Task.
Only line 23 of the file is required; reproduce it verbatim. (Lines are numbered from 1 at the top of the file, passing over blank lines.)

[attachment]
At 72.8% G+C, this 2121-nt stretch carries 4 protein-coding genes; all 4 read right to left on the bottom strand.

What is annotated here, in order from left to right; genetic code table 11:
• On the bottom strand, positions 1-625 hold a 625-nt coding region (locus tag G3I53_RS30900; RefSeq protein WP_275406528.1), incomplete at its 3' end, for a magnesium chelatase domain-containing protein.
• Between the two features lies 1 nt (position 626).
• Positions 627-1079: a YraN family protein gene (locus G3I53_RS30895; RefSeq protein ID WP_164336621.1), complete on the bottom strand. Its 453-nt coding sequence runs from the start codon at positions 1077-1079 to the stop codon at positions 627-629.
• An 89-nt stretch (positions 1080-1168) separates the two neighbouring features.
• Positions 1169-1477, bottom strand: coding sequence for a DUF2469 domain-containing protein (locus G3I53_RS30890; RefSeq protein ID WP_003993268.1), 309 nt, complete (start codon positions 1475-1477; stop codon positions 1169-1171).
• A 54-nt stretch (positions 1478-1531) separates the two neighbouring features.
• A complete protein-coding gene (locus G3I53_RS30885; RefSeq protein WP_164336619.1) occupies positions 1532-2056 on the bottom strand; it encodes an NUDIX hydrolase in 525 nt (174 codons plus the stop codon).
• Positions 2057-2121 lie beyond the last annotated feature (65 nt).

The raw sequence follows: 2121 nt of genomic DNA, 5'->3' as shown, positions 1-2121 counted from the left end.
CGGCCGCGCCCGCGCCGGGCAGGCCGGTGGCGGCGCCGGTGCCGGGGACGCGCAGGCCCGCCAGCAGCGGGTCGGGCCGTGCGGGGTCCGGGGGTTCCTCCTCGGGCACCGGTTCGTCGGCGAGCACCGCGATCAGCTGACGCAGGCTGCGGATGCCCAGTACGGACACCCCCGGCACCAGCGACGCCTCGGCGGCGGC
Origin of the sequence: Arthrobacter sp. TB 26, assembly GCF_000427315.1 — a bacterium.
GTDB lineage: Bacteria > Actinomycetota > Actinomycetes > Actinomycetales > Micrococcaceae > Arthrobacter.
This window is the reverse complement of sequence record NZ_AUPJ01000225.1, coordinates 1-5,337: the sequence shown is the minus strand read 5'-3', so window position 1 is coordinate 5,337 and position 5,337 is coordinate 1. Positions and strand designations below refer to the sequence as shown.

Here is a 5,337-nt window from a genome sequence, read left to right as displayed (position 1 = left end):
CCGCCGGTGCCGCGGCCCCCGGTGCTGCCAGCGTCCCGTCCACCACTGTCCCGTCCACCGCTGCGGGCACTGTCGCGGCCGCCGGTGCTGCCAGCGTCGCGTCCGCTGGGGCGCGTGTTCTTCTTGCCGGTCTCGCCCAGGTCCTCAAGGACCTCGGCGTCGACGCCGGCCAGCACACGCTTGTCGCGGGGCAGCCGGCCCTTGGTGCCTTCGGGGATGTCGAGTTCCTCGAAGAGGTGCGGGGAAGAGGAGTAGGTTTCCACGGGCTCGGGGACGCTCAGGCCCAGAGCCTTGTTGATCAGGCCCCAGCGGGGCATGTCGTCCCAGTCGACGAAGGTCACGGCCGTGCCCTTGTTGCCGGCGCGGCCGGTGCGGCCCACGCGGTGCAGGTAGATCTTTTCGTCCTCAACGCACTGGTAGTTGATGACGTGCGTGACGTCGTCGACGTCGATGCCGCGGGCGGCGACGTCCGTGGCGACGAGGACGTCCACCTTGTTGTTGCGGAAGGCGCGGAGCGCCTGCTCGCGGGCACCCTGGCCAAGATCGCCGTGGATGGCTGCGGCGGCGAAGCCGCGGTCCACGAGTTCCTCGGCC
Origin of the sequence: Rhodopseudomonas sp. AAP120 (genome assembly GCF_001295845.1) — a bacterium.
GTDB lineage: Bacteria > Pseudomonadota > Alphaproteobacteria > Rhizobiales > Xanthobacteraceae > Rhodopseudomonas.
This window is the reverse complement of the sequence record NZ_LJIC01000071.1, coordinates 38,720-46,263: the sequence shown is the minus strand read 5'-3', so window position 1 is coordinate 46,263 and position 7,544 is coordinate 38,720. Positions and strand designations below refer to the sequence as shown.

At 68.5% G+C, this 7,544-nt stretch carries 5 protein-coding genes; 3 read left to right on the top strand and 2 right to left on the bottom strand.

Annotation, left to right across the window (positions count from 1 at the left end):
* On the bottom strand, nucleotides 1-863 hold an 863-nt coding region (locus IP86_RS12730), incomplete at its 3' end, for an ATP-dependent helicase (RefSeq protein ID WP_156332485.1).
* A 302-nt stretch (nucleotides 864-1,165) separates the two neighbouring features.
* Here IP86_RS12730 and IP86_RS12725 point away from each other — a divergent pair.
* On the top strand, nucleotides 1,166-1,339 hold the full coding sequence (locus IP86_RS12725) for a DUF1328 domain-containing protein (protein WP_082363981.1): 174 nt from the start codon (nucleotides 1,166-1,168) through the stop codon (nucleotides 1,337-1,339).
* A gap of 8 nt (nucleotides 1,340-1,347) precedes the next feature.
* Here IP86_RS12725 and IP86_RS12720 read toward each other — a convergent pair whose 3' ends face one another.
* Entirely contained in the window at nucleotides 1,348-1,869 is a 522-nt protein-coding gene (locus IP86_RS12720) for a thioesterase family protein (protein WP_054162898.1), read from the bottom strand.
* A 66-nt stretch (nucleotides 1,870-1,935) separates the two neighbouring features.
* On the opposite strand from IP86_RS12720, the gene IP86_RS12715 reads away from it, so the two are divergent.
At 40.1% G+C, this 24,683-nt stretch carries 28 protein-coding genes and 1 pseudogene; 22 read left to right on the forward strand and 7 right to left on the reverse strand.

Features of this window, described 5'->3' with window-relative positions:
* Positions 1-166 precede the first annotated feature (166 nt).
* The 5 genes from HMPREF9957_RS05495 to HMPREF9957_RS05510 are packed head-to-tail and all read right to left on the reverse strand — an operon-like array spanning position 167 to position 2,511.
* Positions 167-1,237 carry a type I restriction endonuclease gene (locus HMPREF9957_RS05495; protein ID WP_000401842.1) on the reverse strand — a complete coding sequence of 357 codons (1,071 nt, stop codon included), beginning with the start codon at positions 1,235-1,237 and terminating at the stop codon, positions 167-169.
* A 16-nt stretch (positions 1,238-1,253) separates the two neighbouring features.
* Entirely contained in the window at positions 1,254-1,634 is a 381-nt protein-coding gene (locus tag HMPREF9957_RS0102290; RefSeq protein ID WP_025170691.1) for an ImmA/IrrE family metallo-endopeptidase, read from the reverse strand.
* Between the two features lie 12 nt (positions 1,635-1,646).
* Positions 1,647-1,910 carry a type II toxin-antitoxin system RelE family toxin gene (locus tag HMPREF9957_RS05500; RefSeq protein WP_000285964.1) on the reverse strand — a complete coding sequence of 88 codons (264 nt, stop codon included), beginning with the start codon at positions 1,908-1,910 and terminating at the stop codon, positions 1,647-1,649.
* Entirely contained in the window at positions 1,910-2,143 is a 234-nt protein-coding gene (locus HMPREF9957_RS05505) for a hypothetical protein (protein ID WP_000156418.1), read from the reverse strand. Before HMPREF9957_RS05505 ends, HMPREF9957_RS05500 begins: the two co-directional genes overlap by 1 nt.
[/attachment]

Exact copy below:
* On the bottom strand, nucleotides 1-863 hold an 863-nt coding region (locus IP86_RS12730), incomplete at its 3' end, for an ATP-dependent helicase (RefSeq protein ID WP_156332485.1).